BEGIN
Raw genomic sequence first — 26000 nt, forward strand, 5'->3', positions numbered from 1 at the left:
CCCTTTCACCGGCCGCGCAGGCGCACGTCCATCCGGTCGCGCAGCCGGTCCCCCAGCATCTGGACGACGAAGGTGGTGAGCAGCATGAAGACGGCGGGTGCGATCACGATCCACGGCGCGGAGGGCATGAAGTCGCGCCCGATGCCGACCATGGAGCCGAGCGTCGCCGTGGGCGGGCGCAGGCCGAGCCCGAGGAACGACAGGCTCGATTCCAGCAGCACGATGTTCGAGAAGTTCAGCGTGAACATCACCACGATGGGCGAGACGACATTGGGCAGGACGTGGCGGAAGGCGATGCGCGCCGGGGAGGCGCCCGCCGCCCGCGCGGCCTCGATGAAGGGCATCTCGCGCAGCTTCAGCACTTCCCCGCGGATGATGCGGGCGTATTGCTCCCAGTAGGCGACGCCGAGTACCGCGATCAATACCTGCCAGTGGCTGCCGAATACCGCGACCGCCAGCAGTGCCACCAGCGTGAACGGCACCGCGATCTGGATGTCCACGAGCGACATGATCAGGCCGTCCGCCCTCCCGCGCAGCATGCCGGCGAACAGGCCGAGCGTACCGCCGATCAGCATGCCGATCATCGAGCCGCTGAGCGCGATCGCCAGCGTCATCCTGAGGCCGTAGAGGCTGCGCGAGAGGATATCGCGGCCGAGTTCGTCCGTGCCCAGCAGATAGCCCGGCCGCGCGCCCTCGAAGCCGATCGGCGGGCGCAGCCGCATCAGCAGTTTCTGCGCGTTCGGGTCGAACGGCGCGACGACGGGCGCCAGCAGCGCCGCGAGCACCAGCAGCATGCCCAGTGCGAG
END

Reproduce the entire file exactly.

Raw genomic sequence first — 26000 nt, forward strand, 5'->3', positions numbered from 1 at the left:
CCCTTTCACCGGCCGCGCAGGCGCACGTCCATCCGGTCGCGCAGCCGGTCCCCCAGCATCTGGACGACGAAGGTGGTGAGCAGCATGAAGACGGCGGGTGCGATCACGATCCACGGCGCGGAGGGCATGAAGTCGCGCCCGATGCCGACCATGGAGCCGAGCGTCGCCGTGGGCGGGCGCAGGCCGAGCCCGAGGAACGACAGGCTCGATTCCAGCAGCACGATGTTCGAGAAGTTCAGCGTGAACATCACCACGATGGGCGAGACGACATTGGGCAGGACGTGGCGGAAGGCGATGCGCGCCGGGGAGGCGCCCGCCGCCCGCGCGGCCTCGATGAAGGGCATCTCGCGCAGCTTCAGCACTTCCCCGCGGATGATGCGGGCGTATTGCTCCCAGTAGGCGACGCCGAGTACCGCGATCAATACCTGCCAGTGGCTGCCGAATACCGCGACCGCCAGCAGTGCCACCAGCGTGAACGGCACCGCGATCTGGATGTCCACGAGCGACATGATCAGGCCGTCCGCCCTCCCGCGCAGCATGCCGGCGAACAGGCCGAGCGTACCGCCGATCAGCATGCCGATCATCGAGCCGCTGAGCGCGATCGCCAGCGTCATCCTGAGGCCGTAGAGGCTGCGCGAGAGGATATCGCGGCCGAGTTCGTCCGTGCCCAGCAGATAGCCCGGCCGCGCGCCCTCGAAGCCGATCGGCGGGCGCAGCCGCATCAGCAGTTTCTGCGCGTTCGGGTCGAACGGCGCGACGACGGGCGCCAGCAGCGCCGCGAGCACCAGCAGCATGCCCAGTGCGAG